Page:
Release: Proposed Legislation Shuns Overwhelming National Support for National Parks, Puts Iconic American Places in Jeopardy
WASHINGTON, D.C. – Mere weeks after the American people united in support of our national parks during the federal government shutdown, the U.S. House of Representatives is voting on legislation that would dismantle common sense oil and gas leasing reforms that help protect lands of high recreational and ecological value – including national parks – from uncontrolled drilling.
Two bills scheduled for a vote on the House floor this week – H.R. 1965 and H.R. 2728 – could permanently damage national parks by stripping the federal government of its ability to effectively oversee the production of oil and gas on federal lands and cutting stakeholders such as tourism and recreation businesses out of decisions on public lands in their back yards. If these bills are enacted, millions of visitors to our iconic national treasures across the western United States could see fracking wells built right up to park boundaries, leaving their once in a lifetime experiences marred by air and water pollution, and the industrialization of park landscapes.
“It’s a shame that these attacks come so soon after the national upwelling of support for our national parks,” said Ellis Richard, founder of Park Rangers for Our Lands, a group of former National Park Service rangers committed to the protection of national parks and public lands, “Dismantling oil and gas reforms which ensure both protection of our parks and encourage responsible development is nothing short of reckless.”
H.R. 1965 would disassemble the framework for Master Leasing Plans (MLPs), a tool used by the BLM to effectively deal with leasing decisions on lands with high ecological and recreational values by encouraging development in areas of least conflict and ensuring that oil and gas drilling is done responsibly. The bill would establish large fees for anyone appealing a leasing decision, including tourism and recreation businesses that depend on public lands for their livelihood. Additionally, the bill mandates arbitrary and unrealistic permit approval deadlines and leasing quotas. These regulatory rollbacks come at a time when gas and oil production in the U.S. are at record highs, and gas prices are dropping.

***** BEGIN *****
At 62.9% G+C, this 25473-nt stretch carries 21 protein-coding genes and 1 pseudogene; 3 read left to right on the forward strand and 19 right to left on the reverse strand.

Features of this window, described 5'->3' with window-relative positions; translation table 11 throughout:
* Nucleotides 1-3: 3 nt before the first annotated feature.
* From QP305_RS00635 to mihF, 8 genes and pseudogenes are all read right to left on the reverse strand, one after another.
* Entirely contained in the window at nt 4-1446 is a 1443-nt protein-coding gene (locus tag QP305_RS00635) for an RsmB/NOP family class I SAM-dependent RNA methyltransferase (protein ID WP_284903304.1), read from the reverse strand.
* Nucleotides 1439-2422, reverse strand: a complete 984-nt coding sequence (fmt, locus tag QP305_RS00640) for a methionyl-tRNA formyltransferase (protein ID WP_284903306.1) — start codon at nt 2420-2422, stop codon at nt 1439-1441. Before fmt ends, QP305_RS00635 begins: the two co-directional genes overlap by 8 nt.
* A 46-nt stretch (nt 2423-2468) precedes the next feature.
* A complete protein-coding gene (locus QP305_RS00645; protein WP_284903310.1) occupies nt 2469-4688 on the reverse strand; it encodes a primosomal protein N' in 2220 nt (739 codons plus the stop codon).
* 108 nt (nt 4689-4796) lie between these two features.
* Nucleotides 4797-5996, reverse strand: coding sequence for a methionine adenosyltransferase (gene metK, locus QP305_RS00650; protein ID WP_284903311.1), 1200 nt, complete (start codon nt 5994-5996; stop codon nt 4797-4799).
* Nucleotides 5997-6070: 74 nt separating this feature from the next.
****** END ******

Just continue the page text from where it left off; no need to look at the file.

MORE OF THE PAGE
Currently, the BLM allows leasing on the borders of several national parks such as Chaco Cultural National Historic Park in New Mexico; Dinosaur National Monument, Black Canyon of the Gunnison, and Mesa Verde in Colorado; and Arches and Canyonlands in Utah. (Maps showing the allowable oil and gas leasing on the borders of national parks can be viewed at Park Rangers for Our Lands.
H.R. 2728 would also prevent the BLM from enforcing its rules to ensure the safe production of oil and gas via hydraulic fracturing on BLM lands, rules it has engaged with millions of Americans to develop. Passage of the law would violate the fundamental principle of federal land ownership – that they should be protected for the benefit of all Americans at equivalent levels throughout the country.
“The common sense rules targeted by these bills help ensure that as we tap America’s abundant oil and gas reserves, we protect our national parks and the economies of countless gateway communities that depend on recreation and tourism,” said Nick Lund, Oil and Gas Campaign Manager for the National Parks Conservation Association. “It’s disappointing to see Congress so clearly ignoring the overwhelming desire of the American public to protect our national parks.”
For more information on the impact of fracking on national parks, see National Parks and Hydraulic Fracturing.